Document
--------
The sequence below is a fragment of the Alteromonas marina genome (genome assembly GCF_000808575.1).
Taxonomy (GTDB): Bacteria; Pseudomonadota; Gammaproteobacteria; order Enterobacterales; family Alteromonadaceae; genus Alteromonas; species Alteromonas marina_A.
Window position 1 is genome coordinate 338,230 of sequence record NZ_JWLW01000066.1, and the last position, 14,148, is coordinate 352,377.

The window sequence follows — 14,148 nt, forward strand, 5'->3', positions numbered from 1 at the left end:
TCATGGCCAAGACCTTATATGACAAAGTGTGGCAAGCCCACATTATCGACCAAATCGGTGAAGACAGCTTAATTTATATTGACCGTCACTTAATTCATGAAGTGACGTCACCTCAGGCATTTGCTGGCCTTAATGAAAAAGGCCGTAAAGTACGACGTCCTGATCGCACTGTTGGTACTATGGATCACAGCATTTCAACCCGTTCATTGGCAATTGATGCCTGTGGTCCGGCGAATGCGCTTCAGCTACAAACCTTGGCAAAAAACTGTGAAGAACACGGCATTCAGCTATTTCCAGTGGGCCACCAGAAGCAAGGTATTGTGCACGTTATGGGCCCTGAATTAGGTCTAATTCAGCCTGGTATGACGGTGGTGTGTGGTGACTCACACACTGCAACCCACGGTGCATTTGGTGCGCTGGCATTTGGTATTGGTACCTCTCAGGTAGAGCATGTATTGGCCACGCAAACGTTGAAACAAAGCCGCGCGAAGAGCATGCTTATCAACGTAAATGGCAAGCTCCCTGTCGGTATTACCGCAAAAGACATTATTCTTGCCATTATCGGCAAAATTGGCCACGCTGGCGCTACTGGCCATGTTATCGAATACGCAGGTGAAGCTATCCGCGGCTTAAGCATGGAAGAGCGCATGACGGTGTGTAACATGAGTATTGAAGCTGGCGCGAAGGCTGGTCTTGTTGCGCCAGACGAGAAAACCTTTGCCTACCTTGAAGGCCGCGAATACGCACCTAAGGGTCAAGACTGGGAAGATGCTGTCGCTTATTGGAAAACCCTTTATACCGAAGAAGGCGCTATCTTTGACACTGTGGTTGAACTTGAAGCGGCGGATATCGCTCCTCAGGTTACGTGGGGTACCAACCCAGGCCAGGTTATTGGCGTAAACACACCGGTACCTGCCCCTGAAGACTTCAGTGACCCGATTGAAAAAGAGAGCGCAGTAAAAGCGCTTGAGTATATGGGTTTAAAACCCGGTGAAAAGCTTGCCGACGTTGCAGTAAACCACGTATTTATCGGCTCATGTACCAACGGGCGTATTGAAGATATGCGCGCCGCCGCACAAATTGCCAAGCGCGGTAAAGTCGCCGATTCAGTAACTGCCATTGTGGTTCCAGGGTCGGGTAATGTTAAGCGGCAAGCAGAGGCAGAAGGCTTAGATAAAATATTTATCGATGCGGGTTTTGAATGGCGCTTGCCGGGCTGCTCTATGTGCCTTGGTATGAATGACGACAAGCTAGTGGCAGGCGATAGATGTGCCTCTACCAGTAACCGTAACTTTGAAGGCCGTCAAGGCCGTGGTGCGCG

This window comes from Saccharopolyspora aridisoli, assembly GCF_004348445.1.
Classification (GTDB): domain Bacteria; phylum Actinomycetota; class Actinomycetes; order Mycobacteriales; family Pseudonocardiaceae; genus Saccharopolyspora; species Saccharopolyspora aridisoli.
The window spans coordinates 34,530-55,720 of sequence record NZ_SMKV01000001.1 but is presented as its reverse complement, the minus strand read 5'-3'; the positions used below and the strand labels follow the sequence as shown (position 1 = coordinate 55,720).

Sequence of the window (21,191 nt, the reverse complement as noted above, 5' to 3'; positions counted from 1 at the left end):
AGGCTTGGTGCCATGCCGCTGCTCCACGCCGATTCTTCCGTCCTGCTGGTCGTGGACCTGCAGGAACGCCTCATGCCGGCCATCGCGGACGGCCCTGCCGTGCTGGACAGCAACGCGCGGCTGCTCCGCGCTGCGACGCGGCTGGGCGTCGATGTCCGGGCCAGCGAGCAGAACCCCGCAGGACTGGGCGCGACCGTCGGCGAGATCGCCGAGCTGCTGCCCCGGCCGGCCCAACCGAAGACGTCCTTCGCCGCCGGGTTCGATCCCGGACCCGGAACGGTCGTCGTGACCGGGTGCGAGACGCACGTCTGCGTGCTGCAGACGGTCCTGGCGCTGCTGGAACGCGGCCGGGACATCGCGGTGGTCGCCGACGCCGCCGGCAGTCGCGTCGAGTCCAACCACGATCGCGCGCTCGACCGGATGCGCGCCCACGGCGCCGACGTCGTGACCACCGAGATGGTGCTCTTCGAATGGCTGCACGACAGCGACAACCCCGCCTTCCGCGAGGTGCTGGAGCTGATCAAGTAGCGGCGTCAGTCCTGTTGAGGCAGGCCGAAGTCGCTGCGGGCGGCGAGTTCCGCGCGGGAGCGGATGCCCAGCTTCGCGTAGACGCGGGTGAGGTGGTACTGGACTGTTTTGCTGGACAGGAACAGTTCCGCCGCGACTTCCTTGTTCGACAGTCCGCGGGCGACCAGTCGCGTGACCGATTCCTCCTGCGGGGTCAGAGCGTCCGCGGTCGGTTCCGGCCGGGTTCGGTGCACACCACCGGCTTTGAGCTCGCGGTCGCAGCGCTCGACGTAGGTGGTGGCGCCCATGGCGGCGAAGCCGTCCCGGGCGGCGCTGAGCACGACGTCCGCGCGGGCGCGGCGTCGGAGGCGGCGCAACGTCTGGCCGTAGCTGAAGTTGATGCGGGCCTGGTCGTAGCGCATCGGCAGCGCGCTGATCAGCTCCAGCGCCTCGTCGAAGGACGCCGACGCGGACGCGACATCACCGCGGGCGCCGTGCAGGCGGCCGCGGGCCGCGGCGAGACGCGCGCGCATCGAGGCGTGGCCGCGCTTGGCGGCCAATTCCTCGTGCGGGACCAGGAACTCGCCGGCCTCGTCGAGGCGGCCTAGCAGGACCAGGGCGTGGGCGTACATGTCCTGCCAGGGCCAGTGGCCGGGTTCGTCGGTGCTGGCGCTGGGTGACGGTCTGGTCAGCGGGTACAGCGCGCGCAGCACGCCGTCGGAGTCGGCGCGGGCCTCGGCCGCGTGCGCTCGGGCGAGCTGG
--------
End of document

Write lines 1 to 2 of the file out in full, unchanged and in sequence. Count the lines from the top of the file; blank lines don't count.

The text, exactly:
The sequence below is a fragment of the Alteromonas marina genome (genome assembly GCF_000808575.1).
Taxonomy (GTDB): Bacteria; Pseudomonadota; Gammaproteobacteria; order Enterobacterales; family Alteromonadaceae; genus Alteromonas; species Alteromonas marina_A.